Yes, you can apply for a Library card online at bit.ly/murcard. A staff member will contact you within 24-72 hours to provide you with a card number that you can use to access online services such as: databases, audio-books, eBooks, tutoring help and much more.
Immediately contact Riverside County Home Connect at (800) 498-8847. The State has placed a hold on evictions, but it’s important to understand the rules around this. Visit https://covid19.ca.gov/get-financial-help/#top for more information.
Currently testing is available to those with and without symptoms. Visit www.rivcoph.org.coronavirus for a list of local community testing sites.
If you are ill and feel you require immediate care, contact your healthcare provider or visit the Emergency Room for an assessment and possible COVID-19 test.
Please visit the following websites for more information:
A novel coronavirus is a new coronavirus that has not been previously identified. The virus causing coronavirus disease 2019 (COVID-19), is not the same as the coronaviruses that commonly circulate among humans and cause mild illness, like the common cold. (https://www.cdc.gov/coronavirus/types.html)
A diagnosis with coronavirus 229E, NL63, OC43, or HKU1 is not the same as a COVID-19 diagnosis. Patients with COVID-19 will be evaluated and cared for differently than patients with common coronavirus diagnosis.
On February 11, 2020 the World Health Organization announced an official name for the disease that is causing the 2019 novel coronavirus outbreak, first identified in Wuhan China. The new name of this disease is coronavirus disease 2019, abbreviated as COVID-19. In COVID-19, ‘CO’ stands for ‘corona,’ ‘VI’ for ‘virus,’ and ‘D’ for disease. Formerly, this disease was referred to as “2019 novel coronavirus” or “2019-nCoV”.
There are many types of human coronaviruses including some that commonly cause mild upper-respiratory tract illnesses. COVID-19 is a new disease, caused be a novel (or new) coronavirus that has not previously been seen in humans. The name of this disease was selected following the World Health Organization (WHO) best practices for naming of new human infectious diseases.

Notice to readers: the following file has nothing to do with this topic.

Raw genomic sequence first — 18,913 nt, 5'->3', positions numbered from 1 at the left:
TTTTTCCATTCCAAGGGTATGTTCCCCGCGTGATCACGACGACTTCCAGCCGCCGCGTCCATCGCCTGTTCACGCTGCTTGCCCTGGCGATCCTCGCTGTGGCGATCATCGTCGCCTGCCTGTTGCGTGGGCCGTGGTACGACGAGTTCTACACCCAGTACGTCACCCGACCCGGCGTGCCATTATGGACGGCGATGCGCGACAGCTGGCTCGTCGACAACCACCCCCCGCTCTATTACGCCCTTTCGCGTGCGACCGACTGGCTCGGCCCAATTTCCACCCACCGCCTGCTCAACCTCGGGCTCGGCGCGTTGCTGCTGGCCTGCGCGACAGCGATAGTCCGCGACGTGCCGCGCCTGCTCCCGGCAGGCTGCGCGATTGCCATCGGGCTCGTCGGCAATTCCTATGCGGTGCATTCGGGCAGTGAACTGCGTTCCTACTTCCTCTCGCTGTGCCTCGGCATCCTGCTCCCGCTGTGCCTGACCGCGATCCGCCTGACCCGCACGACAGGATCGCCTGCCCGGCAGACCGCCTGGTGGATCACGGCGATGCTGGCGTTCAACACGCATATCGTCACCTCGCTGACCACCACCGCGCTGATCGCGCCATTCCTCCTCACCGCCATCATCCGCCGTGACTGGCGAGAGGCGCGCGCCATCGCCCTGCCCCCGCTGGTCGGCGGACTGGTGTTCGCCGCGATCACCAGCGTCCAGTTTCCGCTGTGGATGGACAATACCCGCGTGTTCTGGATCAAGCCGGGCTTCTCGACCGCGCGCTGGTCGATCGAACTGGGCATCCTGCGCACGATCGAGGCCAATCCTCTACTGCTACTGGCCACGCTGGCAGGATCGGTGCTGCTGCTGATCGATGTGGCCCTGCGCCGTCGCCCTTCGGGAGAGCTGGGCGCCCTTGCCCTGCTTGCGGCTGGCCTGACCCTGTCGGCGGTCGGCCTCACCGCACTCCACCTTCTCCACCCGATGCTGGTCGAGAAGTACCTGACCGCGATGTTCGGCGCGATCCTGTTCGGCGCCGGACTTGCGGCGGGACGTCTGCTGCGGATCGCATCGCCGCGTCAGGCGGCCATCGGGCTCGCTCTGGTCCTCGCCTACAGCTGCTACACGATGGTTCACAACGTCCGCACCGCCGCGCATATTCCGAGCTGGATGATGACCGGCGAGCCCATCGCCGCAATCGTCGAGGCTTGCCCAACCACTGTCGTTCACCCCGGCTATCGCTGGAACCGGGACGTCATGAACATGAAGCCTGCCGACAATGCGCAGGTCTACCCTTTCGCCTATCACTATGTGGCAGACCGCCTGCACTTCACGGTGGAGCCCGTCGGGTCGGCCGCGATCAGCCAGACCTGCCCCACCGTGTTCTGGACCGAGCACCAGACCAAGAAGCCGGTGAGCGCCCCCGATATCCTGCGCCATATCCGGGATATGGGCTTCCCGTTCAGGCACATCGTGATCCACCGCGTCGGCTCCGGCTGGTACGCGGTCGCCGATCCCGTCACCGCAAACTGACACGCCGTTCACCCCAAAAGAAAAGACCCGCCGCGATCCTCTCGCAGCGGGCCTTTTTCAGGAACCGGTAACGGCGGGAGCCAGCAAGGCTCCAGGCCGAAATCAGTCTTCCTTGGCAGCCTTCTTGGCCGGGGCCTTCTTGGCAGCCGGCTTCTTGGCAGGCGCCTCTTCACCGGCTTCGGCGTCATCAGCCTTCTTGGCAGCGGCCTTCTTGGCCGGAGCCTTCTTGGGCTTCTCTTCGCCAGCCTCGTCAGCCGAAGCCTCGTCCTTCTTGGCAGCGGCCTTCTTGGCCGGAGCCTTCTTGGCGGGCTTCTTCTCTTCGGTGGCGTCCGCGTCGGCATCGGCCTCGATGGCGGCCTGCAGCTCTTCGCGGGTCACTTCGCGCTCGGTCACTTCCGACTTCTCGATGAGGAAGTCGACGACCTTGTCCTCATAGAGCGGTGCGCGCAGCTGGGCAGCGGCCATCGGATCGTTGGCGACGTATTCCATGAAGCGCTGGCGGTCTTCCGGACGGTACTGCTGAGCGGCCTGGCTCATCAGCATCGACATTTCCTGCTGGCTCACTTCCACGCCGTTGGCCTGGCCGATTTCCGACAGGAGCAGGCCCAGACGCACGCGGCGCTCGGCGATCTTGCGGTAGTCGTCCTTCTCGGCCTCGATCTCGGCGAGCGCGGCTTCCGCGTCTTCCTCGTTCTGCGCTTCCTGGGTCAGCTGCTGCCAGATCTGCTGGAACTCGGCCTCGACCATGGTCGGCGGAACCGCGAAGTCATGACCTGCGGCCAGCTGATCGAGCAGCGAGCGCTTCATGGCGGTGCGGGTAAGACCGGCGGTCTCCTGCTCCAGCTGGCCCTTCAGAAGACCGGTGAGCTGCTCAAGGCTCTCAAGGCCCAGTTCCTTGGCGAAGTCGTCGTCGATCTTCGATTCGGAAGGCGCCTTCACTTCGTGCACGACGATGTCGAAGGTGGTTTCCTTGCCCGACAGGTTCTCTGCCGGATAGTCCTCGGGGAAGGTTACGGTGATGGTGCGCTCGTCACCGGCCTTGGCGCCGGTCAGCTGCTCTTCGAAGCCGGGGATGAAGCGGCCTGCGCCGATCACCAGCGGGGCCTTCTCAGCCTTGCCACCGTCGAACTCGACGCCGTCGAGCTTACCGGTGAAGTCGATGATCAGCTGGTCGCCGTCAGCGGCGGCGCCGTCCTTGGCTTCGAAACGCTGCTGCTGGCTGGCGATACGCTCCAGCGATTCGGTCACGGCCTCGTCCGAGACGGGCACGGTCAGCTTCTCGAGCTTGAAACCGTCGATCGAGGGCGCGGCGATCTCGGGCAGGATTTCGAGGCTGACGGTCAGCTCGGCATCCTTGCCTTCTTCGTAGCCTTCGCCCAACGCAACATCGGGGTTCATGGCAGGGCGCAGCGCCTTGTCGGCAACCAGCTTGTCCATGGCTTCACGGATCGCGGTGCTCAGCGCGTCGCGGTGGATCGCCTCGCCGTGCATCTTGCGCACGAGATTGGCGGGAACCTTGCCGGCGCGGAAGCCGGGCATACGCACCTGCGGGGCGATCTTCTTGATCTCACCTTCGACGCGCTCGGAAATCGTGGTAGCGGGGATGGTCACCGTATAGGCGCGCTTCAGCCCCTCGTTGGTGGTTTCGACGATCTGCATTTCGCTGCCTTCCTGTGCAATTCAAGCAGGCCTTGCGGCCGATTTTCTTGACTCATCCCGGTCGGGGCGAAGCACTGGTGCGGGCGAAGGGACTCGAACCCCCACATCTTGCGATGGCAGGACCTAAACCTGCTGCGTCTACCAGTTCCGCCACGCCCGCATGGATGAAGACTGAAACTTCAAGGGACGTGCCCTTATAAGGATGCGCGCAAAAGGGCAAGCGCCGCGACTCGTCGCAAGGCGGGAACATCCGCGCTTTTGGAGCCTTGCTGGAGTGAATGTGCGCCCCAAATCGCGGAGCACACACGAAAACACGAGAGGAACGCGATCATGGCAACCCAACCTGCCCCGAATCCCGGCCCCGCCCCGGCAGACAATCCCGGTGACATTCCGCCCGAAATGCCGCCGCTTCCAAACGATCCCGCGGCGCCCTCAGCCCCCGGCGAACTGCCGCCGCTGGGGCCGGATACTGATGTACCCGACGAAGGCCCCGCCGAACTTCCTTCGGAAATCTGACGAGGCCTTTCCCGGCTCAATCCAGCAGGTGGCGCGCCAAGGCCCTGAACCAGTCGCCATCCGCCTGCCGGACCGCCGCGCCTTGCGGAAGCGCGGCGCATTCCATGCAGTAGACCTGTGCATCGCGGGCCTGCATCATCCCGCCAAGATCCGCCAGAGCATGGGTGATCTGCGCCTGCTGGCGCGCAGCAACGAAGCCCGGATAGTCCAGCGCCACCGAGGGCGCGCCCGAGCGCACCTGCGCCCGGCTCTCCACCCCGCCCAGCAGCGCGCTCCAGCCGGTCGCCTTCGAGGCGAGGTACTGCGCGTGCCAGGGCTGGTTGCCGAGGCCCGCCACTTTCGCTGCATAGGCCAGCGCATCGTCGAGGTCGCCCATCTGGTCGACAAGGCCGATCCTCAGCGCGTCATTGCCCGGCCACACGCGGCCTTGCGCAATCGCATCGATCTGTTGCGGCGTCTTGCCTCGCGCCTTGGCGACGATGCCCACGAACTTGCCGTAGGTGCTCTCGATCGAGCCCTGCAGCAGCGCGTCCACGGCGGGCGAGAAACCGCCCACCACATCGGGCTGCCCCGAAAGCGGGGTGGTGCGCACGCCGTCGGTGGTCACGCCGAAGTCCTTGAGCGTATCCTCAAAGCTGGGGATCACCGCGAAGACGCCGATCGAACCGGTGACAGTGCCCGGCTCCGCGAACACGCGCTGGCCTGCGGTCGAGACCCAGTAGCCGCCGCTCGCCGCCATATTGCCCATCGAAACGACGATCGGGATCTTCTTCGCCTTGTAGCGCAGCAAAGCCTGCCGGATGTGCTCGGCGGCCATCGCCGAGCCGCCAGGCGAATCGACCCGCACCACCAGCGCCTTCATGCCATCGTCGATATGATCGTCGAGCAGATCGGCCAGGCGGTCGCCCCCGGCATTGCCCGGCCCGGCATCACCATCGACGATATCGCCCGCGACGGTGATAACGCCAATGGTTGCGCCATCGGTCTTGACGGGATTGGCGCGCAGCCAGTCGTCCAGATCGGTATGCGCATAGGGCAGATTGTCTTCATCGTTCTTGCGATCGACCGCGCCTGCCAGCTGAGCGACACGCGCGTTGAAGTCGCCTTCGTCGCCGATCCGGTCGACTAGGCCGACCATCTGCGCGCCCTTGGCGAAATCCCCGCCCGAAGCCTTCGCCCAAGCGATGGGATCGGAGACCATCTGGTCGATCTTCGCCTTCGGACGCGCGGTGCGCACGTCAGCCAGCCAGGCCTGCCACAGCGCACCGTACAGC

On February 11, 2020, the International Committee on Taxonomy of Viruses, charged with naming new viruses, named the novel coronavirus, first identified in Wuhan, China, severe acute respiratory syndrome coronavirus 2, shortened to SARS-CoV-2.
As the name indicates, the virus is related to the SARS-associated coronavirus (SARS-CoV) that caused an outbreak of severe acute respiratory syndrome (SARS) in 2002-2003, however it is not the same virus.
No. Coronaviruses are a large family of viruses. Some coronaviruses cause cold-like illnesses in people. Others cause illness in certain types of animals, such as cattle, camels and bats. Rarely, animal coronaviruses can spread to people. This happened with SARS-CoV and MERS-CoV. The virus that causes COVID-19 likely also originated in an animal and spread to humans. The coronavirus most similar to the virus causing COVID-19 is SARS-CoV. There are ongoing investigations to learn more. The situation is changing, and information will be updated as it becomes available.
This virus was first detected in Wuhan City, Hubei Province, China. The first infections were linked to a live animal market, but the virus is now spreading from person-to-person. It’s important to note that person-to-person spread can happen on a continuum. Some viruses are highly contagious (like measles), while other viruses are less so.
The virus that causes COVID-19 seems to be spreading easily and sustainably in the community (“community spread”) in some affected geographic areas. Community spread means people have been infected with the virus in an area, including some who are not sure how or where they became infected.
Learn what is known about the spread of newly emerged coronaviruses.
The virus that causes COVID-19 is spreading from person-to-person. Someone who is actively sick with COVID-19 can spread the illness to others. That is why CDC recommends that these patients be isolated either in the hospital or at home (depending on how sick they are) until they are better and no longer pose a risk of infecting others.
How long someone is actively sick can vary so the decision on when to release someone from isolation is made on a case-by-case basis in consultation with doctors, infection prevention and control experts, and public health officials and involves considering specifics of each situation including disease severity, illness signs and symptoms, and results of laboratory testing for that patient.
Current CDC guidance for when it is OK to release someone from isolation is made on a case by case basis and includes meeting all of the following requirements:
Someone who has been released from isolation is not considered to pose a risk of infection to others.